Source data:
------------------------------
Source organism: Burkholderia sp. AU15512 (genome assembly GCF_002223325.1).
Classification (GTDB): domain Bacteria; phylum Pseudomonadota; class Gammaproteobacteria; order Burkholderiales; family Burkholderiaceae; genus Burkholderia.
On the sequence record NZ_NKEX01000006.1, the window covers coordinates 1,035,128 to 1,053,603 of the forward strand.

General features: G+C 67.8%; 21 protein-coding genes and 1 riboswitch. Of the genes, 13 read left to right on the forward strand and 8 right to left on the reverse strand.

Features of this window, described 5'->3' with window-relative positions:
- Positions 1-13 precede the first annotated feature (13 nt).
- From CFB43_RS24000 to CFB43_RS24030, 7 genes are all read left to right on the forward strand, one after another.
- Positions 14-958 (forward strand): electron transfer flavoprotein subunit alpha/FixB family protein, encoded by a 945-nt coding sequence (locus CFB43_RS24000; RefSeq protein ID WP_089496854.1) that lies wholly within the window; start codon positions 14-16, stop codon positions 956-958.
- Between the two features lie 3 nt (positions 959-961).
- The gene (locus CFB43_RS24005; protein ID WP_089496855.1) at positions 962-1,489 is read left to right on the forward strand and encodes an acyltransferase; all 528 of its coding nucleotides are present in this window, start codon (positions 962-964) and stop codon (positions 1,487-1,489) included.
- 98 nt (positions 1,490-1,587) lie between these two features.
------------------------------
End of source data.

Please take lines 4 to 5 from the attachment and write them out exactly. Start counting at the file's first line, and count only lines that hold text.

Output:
General features: G+C 67.8%; 21 protein-coding genes and 1 riboswitch. Of the genes, 13 read left to right on the forward strand and 8 right to left on the reverse strand.

Features of this window, described 5'->3' with window-relative positions: